Sultan heirs, tenants battle over land

FROM LEFT: Tenants Salim Binsheman, Bilai Farah, Rajab Sumba and Suleiman Mahfudh after meeting land owners’ representatives in Mombasa last week. The land owners want them out of the houses. [Omondi Onyango, Standard]
The long-standing land dispute between tenants-at-will and descendants of pre-independence Coast rulers (Liwali) who represented the Sultan of Zanzibar is far from over after the first meeting failed to resolve the matter.

And the more than 20,0000 tenants from Mombasa who have built houses on the plots owned by the Liwali heirs have threatened to demonstrate to pressure the government to intervene citing frustrations from the landlords who live abroad, especially in Oman.

In a meeting at the Coast Regional Commissioner’s boardroom on Thursday, the two parties could not agree on the value of the plots to allow the landlords to transfer the land to the tenants who have occupied the property for about 150 years.

The affected areas are Bondeni, Mwembekuku, Mji wa Kale, Kaloleni, Sparki, Majengo Sidiria, Sargoi, Guraya, Kiziwi and Ziwani on Mombasa island and Maweni village in Nyali, Mombasa North. Other areas are Mnarani in Kilifi, Maweni and Mambrui in Malindi and Old town on Lamu Island.

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The landowners have threatened to hike monthly ground rates to Sh15,000 for Swahili homes and Sh30,000 for commercial buildings up from Sh11,000 each per month.

A representative of the landowners Seif Said, who jetted in Mombasa from Oman for the meeting, said they would only give up the land if the tenants paid between Sh4 million and Sh5 million for Swahili houses and Sh13 million and Sh14 million for commercial storey buildings. Alternatively, the landlords told the tenants to sell their houses at commercial rates and pay them. Mr Said, who was representing 30 landowners, hoped for a “fair and just” solution to the mediation.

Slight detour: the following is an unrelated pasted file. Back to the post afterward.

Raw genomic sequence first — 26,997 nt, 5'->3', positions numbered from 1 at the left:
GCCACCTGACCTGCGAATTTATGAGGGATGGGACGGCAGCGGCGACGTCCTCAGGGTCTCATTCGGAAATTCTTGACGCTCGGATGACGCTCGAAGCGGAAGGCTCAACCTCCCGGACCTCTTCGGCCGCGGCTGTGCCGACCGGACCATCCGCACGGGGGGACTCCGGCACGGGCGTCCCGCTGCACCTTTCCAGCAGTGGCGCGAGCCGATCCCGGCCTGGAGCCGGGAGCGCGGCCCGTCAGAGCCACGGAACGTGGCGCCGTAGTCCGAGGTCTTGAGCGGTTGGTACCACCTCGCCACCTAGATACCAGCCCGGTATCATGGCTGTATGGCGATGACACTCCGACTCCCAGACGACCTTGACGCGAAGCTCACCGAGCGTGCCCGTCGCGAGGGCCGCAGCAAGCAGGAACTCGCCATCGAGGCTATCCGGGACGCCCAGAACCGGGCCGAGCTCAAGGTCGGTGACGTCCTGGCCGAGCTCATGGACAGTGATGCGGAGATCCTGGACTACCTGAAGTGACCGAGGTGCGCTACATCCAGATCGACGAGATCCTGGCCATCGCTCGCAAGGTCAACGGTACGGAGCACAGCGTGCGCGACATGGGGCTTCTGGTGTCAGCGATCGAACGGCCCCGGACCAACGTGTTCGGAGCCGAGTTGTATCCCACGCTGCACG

“This is a continuing process and we hope for a fair and just solution. We are ready for mediation and we hope for an acceptable outcome,” he said.

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In the meeting chaired by National Land Commission’s Mombasa County coordinator Edward Basire, the land owners were urged to review the value of the property.

Mwembe Kuku Welfare Association chairman Abdullahi Farah and former Mombasa mayor Rajab Sumba said the dispute was complicated and called on President Uhuru Kenyatta to intervene.

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No settlement

They were hoping that the Liwali descendants would accept rates set out by NLC after valuation but the first meeting failed to reach an amicable settlement.

“The meeting has asked the landowners to review their prices. We are so frustrated and urge President Kenyatta to intervene. We are considering calling a demonstration to air our grievances,” said Mr Sumba who represents Mombasa county council of elders.

Farah said tenants panicked after the landowners rejected the NLC valuation report released in February. “The land owners were lucky to get free land when the 10-mile coastal strip was under the Sultan of Zanzibar but they are frustrating us after rejecting the NLC rates. They have asked us to sell our houses if we cannot pay and we are worried because we have nowhere to go to,” Farah said. Mr Bosire did not comment on the matter for fear of jeorpadising the delicate mediation.

“For today, let representatives of the two parties speak. I will comment much later in this process,” he said. Mombasa County Commissioner Evans Achoki initiated the mediation following eviction threats.

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The plots are in the name of former Coast ruler Sheikh Salim bin Khalfan and some of the titles date back 1908 under the Land Titles Ordinance Act. Former NLC chairman Mohamed Swazuri had explained at a meeting at Toanonoka social hall in Mombasa that the new land valuation roll was to facilitate the sale of the plots to residents.

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Land rowSultan of ZanzibarLiwaliOman